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### 6.5 Order of Precedence

When you enter an expression that contains more than one operator, then it may not be clear which operation should be performed first. For example, in the expression `6 + 3 * 4` one might choose to perform the addition first and the multiplication later, yielding ```(6 + 3) * 4 = 9 * 4 = 36```, or one might choose to perform the multiplication first and the addition later, yielding `6 + (3 * 4) = 6 + 12 = 18`. To take care of situations like this, the operators are assigned an order of precedence: an indication of which operator goes first in any situation.

The following list shows groups containing operators of equal precedence, with the groups listed in order of decreasing precedence:

1. `.` `()`
2. `^`
3. Unary minus
4. `*` `/` `%` `mod` `smod` `#`
5. `+` `-`
6. `<` `>`
7. `ge` `le` `gt` `lt` `eq` `ne`
8. `and` `or` `xor` `&` `|`
9. `andif` `orif`

For example, multiplication (`*`) has a higher precedence than addition (`+`), so in our example `6 + 3 * 4`, multiplication goes first and addition second. You can make the addition go first after all by making the order explicit using grouping with parentheses (which has the highest precedence): `(6 + 3) * 4` yields `36`.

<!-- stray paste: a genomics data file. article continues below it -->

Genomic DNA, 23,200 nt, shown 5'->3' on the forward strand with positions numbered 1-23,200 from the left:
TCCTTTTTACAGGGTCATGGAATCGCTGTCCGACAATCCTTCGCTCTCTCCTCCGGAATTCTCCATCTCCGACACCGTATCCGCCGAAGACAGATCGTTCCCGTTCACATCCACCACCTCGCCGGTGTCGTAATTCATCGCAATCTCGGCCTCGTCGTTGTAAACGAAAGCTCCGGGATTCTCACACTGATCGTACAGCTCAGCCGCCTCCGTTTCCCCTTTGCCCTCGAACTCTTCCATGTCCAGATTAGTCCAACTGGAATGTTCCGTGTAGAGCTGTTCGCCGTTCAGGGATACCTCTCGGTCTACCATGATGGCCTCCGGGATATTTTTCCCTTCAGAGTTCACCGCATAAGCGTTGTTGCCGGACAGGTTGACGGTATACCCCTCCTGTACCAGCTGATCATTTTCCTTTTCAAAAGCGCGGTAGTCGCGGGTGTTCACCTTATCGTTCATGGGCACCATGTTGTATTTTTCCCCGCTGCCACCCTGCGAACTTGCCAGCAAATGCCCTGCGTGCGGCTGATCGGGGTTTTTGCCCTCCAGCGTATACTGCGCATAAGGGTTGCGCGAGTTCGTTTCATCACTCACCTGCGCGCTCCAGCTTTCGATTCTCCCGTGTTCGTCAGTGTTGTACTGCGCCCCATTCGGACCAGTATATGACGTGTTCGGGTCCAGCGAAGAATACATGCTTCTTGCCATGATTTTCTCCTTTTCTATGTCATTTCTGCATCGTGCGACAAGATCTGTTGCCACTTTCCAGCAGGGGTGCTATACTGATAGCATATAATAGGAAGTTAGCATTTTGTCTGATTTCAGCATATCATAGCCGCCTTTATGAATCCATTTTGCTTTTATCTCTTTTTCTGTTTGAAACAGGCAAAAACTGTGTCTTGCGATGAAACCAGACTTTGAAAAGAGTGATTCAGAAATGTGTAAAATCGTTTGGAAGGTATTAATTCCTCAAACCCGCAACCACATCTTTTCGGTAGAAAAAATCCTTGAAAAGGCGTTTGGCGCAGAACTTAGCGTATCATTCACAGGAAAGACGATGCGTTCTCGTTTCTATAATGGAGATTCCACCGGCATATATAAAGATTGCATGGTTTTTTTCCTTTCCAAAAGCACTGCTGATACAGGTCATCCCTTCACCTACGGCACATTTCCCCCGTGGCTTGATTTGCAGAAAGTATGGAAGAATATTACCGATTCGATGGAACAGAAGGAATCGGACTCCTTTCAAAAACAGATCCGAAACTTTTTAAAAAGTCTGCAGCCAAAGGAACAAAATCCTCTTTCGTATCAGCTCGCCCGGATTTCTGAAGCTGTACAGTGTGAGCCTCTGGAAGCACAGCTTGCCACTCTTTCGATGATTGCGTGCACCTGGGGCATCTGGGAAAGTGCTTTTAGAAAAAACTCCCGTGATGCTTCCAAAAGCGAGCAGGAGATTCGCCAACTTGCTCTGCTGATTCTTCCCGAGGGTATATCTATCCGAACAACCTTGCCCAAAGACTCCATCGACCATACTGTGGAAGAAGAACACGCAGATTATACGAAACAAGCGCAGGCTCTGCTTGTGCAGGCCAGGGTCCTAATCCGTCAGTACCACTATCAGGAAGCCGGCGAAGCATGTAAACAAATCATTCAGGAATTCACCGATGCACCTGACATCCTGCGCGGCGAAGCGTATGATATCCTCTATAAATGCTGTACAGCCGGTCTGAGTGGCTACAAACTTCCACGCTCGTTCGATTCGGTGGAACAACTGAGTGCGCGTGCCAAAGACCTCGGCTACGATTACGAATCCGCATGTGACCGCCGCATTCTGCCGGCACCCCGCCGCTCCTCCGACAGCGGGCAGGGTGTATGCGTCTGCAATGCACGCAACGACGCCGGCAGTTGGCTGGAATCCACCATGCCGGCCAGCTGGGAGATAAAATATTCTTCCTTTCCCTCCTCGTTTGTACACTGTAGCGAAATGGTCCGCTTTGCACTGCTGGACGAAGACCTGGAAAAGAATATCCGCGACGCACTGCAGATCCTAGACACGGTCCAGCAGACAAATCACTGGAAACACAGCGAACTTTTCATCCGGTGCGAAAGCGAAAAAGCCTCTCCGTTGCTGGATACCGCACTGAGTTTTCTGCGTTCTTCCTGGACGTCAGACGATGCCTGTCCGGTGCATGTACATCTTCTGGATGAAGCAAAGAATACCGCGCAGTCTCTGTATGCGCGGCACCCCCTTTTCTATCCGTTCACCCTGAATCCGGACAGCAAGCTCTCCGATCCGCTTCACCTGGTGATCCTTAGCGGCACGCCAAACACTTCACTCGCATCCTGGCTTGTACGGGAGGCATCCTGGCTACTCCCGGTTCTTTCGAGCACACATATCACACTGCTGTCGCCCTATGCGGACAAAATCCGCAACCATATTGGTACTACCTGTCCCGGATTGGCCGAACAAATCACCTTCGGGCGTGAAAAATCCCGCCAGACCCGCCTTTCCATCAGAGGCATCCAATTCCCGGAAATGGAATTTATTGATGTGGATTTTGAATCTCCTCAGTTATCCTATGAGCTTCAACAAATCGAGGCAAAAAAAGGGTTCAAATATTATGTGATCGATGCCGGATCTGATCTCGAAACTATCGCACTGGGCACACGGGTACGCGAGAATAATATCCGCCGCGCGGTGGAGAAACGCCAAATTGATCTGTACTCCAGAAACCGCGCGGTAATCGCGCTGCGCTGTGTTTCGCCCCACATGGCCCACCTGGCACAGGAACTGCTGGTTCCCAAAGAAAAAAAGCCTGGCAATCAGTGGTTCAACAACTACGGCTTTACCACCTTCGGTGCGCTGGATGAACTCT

All operators except power-taking (`^`) have left associativity: if they are combined with operators of equal precedence, then the operations are evaluated from left to right. For example, in `3 * 4 / 5`, the multiplication and the division have the same order of precedence and are both left associative, so the leftmost operation, in this case the multiplication, goes first, yielding `2` (remember that the example involves integers only). With enforced precedence for the division, through `3 * (4 / 5)`, we get `0`.

The operators with the greatest precedence are grouping with parentheses, and selecting a member from a list or structure (`.`). Unary minus refers to a minus sign applied to a single argument, and it has high precedence. For example, `- 3 + 4` yields `1`, and not `-7`. However, the precedence of power-taking is higher than that of unary minus, so `-3^2` is equal to `-9`. Power-taking has right associativity, so `3 ^ 4 ^ 2` is interpreted as `3 ^ (4 ^ 2) = 3 ^ 16`.

Using parentheses, one can explicitly indicate any desired precedence.

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